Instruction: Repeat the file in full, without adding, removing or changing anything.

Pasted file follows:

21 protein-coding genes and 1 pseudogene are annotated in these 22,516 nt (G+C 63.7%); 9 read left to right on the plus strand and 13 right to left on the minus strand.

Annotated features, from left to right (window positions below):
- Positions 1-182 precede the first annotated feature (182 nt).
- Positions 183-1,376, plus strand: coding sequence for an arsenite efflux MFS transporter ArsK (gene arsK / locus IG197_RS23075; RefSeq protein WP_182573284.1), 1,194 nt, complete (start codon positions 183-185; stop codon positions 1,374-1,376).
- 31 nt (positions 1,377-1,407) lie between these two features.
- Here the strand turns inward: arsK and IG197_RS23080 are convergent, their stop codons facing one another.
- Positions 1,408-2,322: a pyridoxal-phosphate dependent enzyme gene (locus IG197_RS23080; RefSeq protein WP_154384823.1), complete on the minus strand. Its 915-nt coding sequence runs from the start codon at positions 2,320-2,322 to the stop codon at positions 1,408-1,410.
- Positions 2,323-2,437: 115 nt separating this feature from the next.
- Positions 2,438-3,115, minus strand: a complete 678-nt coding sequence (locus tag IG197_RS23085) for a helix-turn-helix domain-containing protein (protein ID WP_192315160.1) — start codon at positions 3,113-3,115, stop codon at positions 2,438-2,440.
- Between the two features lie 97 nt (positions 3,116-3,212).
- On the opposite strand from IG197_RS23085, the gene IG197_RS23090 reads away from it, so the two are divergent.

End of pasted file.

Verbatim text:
21 protein-coding genes and 1 pseudogene are annotated in these 22,516 nt (G+C 63.7%); 9 read left to right on the plus strand and 13 right to left on the minus strand.

Annotated features, from left to right (window positions below):
- Positions 1-182 precede the first annotated feature (182 nt).
- Positions 183-1,376, plus strand: coding sequence for an arsenite efflux MFS transporter ArsK (gene arsK / locus IG197_RS23075; RefSeq protein WP_182573284.1), 1,194 nt, complete (start codon positions 183-185; stop codon positions 1,374-1,376).
- 31 nt (positions 1,377-1,407) lie between these two features.
- Here the strand turns inward: arsK and IG197_RS23080 are convergent, their stop codons facing one another.
- Positions 1,408-2,322: a pyridoxal-phosphate dependent enzyme gene (locus IG197_RS23080; RefSeq protein WP_154384823.1), complete on the minus strand. Its 915-nt coding sequence runs from the start codon at positions 2,320-2,322 to the stop codon at positions 1,408-1,410.
- Positions 2,323-2,437: 115 nt separating this feature from the next.
- Positions 2,438-3,115, minus strand: a complete 678-nt coding sequence (locus tag IG197_RS23085) for a helix-turn-helix domain-containing protein (protein ID WP_192315160.1) — start codon at positions 3,113-3,115, stop codon at positions 2,438-2,440.
- Between the two features lie 97 nt (positions 3,116-3,212).
- On the opposite strand from IG197_RS23085, the gene IG197_RS23090 reads away from it, so the two are divergent.